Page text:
Nick Chudeau: Following a Passion for Water Issues to India
“Water is life’s mater and matrix, mother and medium. There is no life without water.” – Albert Szent-Gyorgi
Growing up by on the beach in Western France and living in Hawaii for twelve years, the ocean has always played a large part in the life of Nick Chudeau (MAIEP ’12). An avid surfer and talented photographer, he has travelled to over 60 countries. On his travels he became acutely aware of how disparately the world’s water resources are shared. “Water is dangerously becoming a global commodity, with increasing degrees of inequity in water access and use,” he says.
Nick is currently on an International Professional Service Semester fellowship assignment with the World Health Organization (WHO) in India, pursuing his passion to facilitate capacity-building and access to water in low-income countries. He works with the WASH (water sanitation and health) Regional Advisor on the development of Water Safety Plans in the South-East Asia region, to ensure the provision of sustainable, safe drinking water. “Being a part of this project is both very humbling and exciting. Humbling because it is a tremendous amount of work and the issues at hand are extremely complex, but exciting because I am taking part in the one public health intervention with the highest return on investment in terms of productivity gain and saved lives.”
Nick already had two graduate degrees from the University of Hawaii, in education and conflict resolution, but felt that in order to pursue a career in the interdisciplinary WASH sector he “still needed to acquire a diverse range of skills that only MIIS could provide.” WASH is an intricate combination of public health, environmental science, engineering, politics, economics and sociology. Nicolas says he feels extremely well-equipped to work on these issues thanks to the training he received from the MAIEP program.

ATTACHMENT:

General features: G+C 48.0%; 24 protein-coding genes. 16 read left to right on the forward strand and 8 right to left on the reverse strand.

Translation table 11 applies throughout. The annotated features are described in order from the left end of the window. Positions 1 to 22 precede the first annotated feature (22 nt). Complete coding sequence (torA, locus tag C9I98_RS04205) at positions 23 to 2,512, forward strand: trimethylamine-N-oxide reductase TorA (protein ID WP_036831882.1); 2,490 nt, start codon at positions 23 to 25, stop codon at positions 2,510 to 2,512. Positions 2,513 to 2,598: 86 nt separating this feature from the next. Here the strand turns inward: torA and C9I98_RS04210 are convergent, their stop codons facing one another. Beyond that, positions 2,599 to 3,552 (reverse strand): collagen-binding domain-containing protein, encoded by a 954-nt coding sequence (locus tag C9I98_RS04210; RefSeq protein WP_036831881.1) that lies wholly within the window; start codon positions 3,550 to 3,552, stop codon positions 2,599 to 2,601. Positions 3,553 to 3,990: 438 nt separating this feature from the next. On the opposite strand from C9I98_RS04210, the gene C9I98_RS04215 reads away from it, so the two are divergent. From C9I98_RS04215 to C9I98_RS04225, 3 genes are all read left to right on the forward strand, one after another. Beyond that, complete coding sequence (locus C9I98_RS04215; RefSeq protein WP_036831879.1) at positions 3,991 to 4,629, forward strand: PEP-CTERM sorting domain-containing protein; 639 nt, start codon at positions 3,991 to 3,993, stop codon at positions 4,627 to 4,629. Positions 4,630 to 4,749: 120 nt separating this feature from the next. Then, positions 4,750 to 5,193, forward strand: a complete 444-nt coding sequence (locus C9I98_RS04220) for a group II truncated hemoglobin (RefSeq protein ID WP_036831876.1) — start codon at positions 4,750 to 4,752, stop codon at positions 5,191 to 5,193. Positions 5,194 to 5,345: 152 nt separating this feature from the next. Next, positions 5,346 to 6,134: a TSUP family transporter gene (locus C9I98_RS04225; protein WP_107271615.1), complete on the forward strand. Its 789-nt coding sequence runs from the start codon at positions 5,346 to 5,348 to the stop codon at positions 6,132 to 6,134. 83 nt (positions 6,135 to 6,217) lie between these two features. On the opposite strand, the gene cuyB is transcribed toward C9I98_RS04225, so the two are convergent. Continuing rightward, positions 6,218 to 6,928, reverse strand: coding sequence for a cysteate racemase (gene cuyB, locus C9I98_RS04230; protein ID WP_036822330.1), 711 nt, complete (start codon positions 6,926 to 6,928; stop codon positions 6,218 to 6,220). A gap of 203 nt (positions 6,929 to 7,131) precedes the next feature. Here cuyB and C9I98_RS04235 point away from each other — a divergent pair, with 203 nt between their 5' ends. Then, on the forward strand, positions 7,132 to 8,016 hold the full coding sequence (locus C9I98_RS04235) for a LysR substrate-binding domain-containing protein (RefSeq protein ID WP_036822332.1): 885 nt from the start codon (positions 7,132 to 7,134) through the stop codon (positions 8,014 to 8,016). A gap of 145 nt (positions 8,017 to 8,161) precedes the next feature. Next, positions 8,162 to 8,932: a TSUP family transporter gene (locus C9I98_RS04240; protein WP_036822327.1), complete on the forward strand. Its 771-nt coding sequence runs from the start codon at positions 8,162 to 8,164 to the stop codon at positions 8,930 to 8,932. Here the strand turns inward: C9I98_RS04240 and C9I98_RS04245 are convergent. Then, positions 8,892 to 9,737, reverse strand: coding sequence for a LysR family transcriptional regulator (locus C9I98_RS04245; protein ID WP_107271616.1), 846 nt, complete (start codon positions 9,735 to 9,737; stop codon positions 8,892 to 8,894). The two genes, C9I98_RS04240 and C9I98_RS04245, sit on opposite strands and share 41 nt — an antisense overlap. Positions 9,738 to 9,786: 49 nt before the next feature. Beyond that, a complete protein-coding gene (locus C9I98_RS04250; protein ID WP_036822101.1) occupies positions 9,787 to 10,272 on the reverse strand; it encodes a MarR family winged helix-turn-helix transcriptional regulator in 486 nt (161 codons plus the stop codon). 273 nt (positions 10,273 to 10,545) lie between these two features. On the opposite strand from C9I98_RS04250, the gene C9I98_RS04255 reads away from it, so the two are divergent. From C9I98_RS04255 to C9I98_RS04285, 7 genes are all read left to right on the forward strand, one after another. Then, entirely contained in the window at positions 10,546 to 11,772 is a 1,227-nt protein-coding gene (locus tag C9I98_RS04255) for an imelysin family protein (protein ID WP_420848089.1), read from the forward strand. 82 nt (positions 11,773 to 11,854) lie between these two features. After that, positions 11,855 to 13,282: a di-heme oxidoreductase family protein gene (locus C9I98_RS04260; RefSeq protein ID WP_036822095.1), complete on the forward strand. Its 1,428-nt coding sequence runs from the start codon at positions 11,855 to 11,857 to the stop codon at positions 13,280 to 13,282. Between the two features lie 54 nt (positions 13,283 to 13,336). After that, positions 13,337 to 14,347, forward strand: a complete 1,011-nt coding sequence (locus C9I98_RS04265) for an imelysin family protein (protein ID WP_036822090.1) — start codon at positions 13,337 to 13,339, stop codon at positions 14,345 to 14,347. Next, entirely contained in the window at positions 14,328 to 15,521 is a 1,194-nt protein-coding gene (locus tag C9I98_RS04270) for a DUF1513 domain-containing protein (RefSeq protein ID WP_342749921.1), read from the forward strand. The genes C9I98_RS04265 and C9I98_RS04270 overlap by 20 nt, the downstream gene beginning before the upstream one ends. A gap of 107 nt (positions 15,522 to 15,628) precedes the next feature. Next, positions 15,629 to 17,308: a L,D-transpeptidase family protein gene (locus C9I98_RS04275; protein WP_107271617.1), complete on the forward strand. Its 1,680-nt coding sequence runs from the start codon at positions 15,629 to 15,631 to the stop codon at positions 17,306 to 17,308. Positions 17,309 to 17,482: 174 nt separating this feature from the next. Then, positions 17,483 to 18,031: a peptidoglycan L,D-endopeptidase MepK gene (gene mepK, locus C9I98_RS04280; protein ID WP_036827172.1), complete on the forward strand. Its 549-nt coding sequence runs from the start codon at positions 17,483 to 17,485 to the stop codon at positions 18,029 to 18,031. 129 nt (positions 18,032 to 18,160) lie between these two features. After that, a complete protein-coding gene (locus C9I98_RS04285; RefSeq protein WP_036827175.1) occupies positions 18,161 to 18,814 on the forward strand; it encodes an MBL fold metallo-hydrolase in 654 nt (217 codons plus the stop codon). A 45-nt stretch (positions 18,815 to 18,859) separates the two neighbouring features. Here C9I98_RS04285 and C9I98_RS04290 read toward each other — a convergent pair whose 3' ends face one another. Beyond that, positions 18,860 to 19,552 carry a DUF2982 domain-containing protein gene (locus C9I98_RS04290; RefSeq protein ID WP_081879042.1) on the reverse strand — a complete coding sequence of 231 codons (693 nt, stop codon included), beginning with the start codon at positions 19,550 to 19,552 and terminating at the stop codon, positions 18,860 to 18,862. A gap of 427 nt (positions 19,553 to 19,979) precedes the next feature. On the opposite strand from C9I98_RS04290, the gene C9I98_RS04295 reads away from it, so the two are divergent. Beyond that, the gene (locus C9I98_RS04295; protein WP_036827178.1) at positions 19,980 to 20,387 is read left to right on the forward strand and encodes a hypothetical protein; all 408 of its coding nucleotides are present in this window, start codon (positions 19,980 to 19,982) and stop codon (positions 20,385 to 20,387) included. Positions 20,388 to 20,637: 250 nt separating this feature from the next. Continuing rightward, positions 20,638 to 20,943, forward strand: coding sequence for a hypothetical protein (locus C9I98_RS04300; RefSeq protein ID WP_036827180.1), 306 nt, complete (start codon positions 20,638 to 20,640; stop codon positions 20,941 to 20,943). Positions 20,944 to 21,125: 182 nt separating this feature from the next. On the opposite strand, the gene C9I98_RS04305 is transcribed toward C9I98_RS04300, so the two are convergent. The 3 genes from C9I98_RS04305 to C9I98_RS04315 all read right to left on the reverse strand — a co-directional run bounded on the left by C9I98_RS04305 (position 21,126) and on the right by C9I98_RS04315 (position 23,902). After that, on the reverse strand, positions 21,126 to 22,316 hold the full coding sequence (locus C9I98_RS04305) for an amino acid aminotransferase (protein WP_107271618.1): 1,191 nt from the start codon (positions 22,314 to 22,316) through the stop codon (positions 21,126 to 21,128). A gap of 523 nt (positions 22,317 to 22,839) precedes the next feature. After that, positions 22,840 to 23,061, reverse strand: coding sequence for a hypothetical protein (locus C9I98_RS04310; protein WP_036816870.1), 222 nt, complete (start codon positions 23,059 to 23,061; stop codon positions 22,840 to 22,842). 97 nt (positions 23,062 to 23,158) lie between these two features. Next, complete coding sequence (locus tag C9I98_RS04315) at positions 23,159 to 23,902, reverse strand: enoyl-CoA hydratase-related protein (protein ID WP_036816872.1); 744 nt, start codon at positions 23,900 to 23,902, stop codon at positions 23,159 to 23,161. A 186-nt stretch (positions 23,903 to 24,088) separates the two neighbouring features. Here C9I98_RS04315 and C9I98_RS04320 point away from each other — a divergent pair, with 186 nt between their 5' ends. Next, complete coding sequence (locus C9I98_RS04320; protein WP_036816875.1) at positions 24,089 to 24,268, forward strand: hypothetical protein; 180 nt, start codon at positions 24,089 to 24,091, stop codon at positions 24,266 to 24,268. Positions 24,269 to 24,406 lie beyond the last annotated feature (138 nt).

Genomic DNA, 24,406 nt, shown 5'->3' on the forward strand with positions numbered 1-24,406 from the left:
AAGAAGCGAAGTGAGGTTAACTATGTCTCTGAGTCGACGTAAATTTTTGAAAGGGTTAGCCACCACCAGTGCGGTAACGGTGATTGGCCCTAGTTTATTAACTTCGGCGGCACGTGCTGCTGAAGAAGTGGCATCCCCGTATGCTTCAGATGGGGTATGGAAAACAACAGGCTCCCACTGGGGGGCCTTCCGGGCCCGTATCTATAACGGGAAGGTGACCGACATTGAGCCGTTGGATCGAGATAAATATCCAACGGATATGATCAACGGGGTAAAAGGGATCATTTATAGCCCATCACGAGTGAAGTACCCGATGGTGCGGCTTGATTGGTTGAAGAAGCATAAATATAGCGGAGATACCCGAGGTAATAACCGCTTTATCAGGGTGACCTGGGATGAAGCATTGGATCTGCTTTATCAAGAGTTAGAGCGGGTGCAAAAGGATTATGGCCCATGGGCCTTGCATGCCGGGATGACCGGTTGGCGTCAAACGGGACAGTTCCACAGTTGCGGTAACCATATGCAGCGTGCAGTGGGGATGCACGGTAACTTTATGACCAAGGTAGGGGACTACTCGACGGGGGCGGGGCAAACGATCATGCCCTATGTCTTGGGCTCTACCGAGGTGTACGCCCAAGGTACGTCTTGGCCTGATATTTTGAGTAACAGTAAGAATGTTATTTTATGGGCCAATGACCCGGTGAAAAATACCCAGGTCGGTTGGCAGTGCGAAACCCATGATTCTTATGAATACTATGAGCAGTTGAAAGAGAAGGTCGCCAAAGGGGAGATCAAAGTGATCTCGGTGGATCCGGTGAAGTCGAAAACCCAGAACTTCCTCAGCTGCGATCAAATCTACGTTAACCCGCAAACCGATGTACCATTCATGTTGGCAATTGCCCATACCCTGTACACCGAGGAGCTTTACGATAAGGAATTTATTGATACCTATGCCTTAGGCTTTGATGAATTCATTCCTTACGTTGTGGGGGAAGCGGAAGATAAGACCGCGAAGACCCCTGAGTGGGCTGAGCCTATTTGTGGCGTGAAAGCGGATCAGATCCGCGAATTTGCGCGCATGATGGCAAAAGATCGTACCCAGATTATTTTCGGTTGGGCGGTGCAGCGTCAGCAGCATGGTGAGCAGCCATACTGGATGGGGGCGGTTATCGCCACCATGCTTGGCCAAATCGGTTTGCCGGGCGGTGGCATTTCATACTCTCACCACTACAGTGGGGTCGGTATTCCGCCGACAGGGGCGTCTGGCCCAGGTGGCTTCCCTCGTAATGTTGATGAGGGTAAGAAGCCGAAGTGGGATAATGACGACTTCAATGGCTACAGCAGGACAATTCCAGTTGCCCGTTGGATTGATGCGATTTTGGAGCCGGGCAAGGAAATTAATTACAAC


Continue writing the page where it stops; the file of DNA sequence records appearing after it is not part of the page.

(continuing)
At MIIS, he has taken full advantage of professional opportunities and it was through his Center for the Blue Economy fellowship with the UN Environment Programme in Kenya that he secured the WHO fellowship that so perfectly fits his career goals. “This fellowship is an amazing springboard to a career in the WASH sector.”
(Nick has had photo exhibits in several galleries in the U.S., Europe and Japan. His photo documentary work on children and environmental health in the Dandora slum in Nairobi, Kenya was recently awarded 1st place at the 2012 FotoWeek International Awards competition in Washington D.C.)